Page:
Women’s Lunch Place: Growing Community Wellness Through Food, Fun, and Education
Having a conversation with a talented chef about meals cooked from scratch with farm-fresh ingredients is a surefire way to jumpstart your appetite.
“Yesterday I had garlic scapes, we also got pea shoots, and then some spinach. I blended it all together—then I added a couple of magical ingredients—and it’s just this really beautiful herby green sauce,” said Chef Sherry Hughes. “So for lunch today we’re having grain bowls with salmon; fresh tomatoes, fresh greens, shredded carrots, then the salmon and the herb sauce. Magical. And so many of the ingredients on those plates came from Gaining Ground.”
Sherry is the food service manager for the meal and wellness programs at Women’s Lunch Place.
Women’s Lunch Place—a new hunger-relief partner of the farm this year—is a daytime shelter in Boston for women experiencing food insecurity, homelessness, and poverty. The organization offers healthy meals, a warm, welcoming environment, and one-on-one support focused on nutrition, health, housing, and economic empowerment.
We are thrilled to be partnering with this amazing organization for many reasons, especially because for nearly four decades, Women’s Lunch Place has been focused on meeting the growing needs of women affected by rising food insecurity.
“We serve about 400 meals a day, not only through our Healthy Meals program, but we also deliver food to two other locations,” said Sherry. “One is a women and children’s shelter in Dorchester and one is a church in Roxbury. The need was so great during COVID and it has just continued. So, we’re a busy kitchen.”
With a staff of five and the support of an army of volunteers—usually between seven and 10 each day—the kitchen is an industrious place where most of the meals are made from scratch. And that means the ingredients matter a lot. “It’s sort of like Christmas when y’all arrive,” said Sherry. “‘What’s in that box? What’s in that box?’ Our guests’ tastes can be very sophisticated about food: Anything that they know is fresh from our kitchen—delicious, beautiful food like a Greek or Mediterranean platter, zucchini boats, or sugar snap peas—they really enjoy it.”
But the food-related programming goes well beyond the kitchen. Just ask Rachel Orchard, the wellness program navigator at Women’s Lunch Place. “I schedule different activities like yoga and tai chi, smoking cessation, and community field trips,” said Rachel. “And then a big part of what I do is all food-related work—like group outings to the farmers market, cooking demos, visits to farms—which I broadly call food as medicine programming.”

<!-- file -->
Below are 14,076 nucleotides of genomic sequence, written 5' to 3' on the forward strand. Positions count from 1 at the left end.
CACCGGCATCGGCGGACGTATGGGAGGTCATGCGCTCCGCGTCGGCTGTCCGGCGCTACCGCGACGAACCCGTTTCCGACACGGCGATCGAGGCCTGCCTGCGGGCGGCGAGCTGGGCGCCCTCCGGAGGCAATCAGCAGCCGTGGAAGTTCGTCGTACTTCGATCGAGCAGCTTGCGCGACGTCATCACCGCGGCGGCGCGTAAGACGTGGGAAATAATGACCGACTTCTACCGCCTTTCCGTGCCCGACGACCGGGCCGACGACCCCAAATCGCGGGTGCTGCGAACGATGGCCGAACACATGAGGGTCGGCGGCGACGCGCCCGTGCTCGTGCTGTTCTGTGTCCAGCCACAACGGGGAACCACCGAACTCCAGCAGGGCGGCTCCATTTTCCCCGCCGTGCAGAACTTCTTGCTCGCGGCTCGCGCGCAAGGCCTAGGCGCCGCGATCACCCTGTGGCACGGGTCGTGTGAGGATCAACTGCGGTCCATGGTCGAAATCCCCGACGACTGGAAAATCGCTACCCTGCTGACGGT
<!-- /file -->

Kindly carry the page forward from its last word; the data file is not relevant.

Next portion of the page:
Through this programming, they are trying to get more nutritious, fresh food into the hands of as many people as possible. “And that includes our partnership with Gaining Ground,” said Rachel. “It makes it possible for us to increase our sourcing of high-quality vegetables from local farms, and to introduce our guests to some varieties of produce that they might have never had before—like hakurei turnips and kohlrabi.”
Rachel and Sherry both hope to make Women’s Lunch Place more plant-forward, local, and nutritious. “We’re trying to provide sustainable, long-lasting solutions to hunger through overall education,” said Rachel. “Part of the bigger picture that we are working on now is supporting people as they leave our services—as they get housed, have their own kitchen, and are making their own healthy meals. That starts with food education at the shelter and can follow them wherever they go.”
We would like to thank Sherry and Rachel for taking the time to speak with us. We’re grateful for the important work that Women’s Lunch Place does and are thrilled to be partnering with them to bring fresh, organic produce from Gaining Ground to the women experiencing homelessness and food insecurity who make use of their services and programming.